This homily is simply for publication here as I am serving the Maronite Parish in Tequesta, Fl this weekend.
In Luke’s typical style, we get a dramatic piece in five acts: the opening dialogue with the son’s demand, act two with the son’s disillusionment and repentance, act three with his return home, act four with the father and his older son, and act five which remains unfinished. There are four principal characters: the father, two sons, and the listeners, you and me. Each of the characters has an important role. There are really no stars in this drama unless it’s the Father whose presence and spirit seems to drive it all, but concentrating on the Father drains the story of its real message. … more »
27 March 2022 at Mary, Mother of Light Maronite Church in Tequesta, Florida
Mark 2, 1-12
A question is put before us: “Which is easier to say, “Pick up your mat and walk or your sins are forgiven?” It’s a good question we might well ask of ourselves. For Jesus the answer is obvious. He can do both with ease. To be honest with you however, I would not approach someone in a wheelchair and say: “Get out of that chair and walk.” If I did, someone might put me away. I could say to anyone: “I forgive you.” At least it ought to be easier to say that than try to heal someone who can’t walk. Forgiveness is something we can do, and we have been instructed by Jesus to do so, even to forgive in his name. … more »
These people who came to Jesus with a great dilemma about God’s justice could just as well be any of us. Many are still caught and confused by the fact that good things happen to bad people. Often, they seem to forget that good things sometimes happen to good people. No matter how you look at there are always deep and serious questions about the balance of God’s justice and God’s mercy.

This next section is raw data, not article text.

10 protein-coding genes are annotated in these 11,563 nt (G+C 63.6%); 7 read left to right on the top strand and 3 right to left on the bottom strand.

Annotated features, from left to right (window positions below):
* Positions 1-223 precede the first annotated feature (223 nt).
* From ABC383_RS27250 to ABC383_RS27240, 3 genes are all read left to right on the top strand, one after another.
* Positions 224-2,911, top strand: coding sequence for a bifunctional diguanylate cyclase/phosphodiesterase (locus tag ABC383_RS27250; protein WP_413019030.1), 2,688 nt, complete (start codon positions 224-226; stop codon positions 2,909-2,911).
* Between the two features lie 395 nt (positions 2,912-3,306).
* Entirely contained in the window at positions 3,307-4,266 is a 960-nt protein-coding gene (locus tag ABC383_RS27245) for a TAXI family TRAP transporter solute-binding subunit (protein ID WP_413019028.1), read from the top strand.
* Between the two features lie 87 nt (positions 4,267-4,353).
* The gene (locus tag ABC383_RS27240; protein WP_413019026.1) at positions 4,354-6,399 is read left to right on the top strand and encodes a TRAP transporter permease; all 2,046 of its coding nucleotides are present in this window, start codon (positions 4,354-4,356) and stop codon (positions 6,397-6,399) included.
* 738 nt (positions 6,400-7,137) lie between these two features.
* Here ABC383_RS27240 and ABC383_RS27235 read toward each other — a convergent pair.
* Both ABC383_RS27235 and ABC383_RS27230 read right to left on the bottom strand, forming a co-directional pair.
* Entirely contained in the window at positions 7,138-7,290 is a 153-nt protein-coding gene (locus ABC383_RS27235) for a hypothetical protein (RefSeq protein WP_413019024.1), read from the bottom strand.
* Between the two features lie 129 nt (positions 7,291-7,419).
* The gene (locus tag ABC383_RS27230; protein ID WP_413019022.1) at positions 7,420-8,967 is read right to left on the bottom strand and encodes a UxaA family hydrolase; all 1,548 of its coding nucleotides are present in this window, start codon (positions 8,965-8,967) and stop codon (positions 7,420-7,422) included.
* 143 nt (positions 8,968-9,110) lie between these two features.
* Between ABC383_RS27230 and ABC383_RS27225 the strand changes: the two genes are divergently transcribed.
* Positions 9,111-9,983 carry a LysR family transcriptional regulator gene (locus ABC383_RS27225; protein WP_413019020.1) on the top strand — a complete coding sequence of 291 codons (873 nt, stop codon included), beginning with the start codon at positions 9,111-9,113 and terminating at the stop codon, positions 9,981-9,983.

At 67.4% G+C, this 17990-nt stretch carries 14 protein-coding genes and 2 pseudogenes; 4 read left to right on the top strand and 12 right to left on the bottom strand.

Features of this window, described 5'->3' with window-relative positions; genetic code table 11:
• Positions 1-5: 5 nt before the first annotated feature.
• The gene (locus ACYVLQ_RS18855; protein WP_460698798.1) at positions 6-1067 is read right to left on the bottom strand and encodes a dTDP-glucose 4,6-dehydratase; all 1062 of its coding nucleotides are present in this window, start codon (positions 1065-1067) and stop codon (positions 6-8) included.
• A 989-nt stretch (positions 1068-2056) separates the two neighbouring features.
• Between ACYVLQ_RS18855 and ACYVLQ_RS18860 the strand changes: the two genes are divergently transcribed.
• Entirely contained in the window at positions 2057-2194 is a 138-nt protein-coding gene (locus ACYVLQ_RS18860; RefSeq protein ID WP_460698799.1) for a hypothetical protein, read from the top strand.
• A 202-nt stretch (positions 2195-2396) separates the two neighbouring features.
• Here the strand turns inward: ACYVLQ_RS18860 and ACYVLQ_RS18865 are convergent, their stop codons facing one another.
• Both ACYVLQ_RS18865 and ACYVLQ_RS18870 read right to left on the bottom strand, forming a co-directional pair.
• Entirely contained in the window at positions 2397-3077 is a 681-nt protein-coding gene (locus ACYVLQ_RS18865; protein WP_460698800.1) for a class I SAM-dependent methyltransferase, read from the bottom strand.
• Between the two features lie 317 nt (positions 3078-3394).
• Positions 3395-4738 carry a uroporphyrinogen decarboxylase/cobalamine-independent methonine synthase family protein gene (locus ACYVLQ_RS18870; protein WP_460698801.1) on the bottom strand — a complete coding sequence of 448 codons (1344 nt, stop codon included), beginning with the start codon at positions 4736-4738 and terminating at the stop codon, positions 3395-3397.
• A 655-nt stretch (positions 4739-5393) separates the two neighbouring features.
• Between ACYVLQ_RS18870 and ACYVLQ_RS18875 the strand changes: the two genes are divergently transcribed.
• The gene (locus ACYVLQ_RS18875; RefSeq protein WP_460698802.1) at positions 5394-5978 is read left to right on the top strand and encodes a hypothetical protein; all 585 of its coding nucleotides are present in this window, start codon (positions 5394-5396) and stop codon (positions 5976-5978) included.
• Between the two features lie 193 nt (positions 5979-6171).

Much of the Gospel presents a Jesus trying to shake people out of their deficient yet stubborn ideas about God. … more »
I like to imagine that when Abraham told Sarah, his wife, about the vision he had that l day, she looked at him, shook her head and said: “You’re seeing things. You smell like dead animals. Wash up and come in for supper.” I can also just as easily imagine that when Peter, James, and John rejoined the other apostles telling them what they had seen, one them, probably Thomas said: “You guys are seeing things.”
Seeing things is part of what this Gospel scene is all about. … more »
There is always a risk when we think of Jesus. It is the risk of magnifying his Divine Nature at the cost of his Human Nature. It is serious risk because it mutes the very revelation his incarnation provides for us. That man in the desert, a man baptized and called Son of God was a real human being. What he experienced in the desert was a real temptation no different at all from the kinds of temptations you and I face every day of our lives. Baptism does not keep any of us from temptations. … more »
2 March 2022 at Saint William and Saint Peter Catholic Churches in Naples, FL
Joel 2, 12-18 + Psalm 51 + 2 Corinthians 5, 20- 6, 2+ Matthew 6, 1-6, 16-18
There is a paradox we must face today. As the Gospel warns us against external signs of devotion, we make one with Ashes. Fasting, almsgiving, and prayer are the boot camp of every serious religion, not just Christianity. We must enter this season today with solemnity and determination or not do it at all lest we become fake, nothing more than shallow empty shadows of what we could be. This is no “self-improvement” program. It is a real adventure into a desert place like the one Jesus walked into as the Son of God emerging as the Son of Man. … more »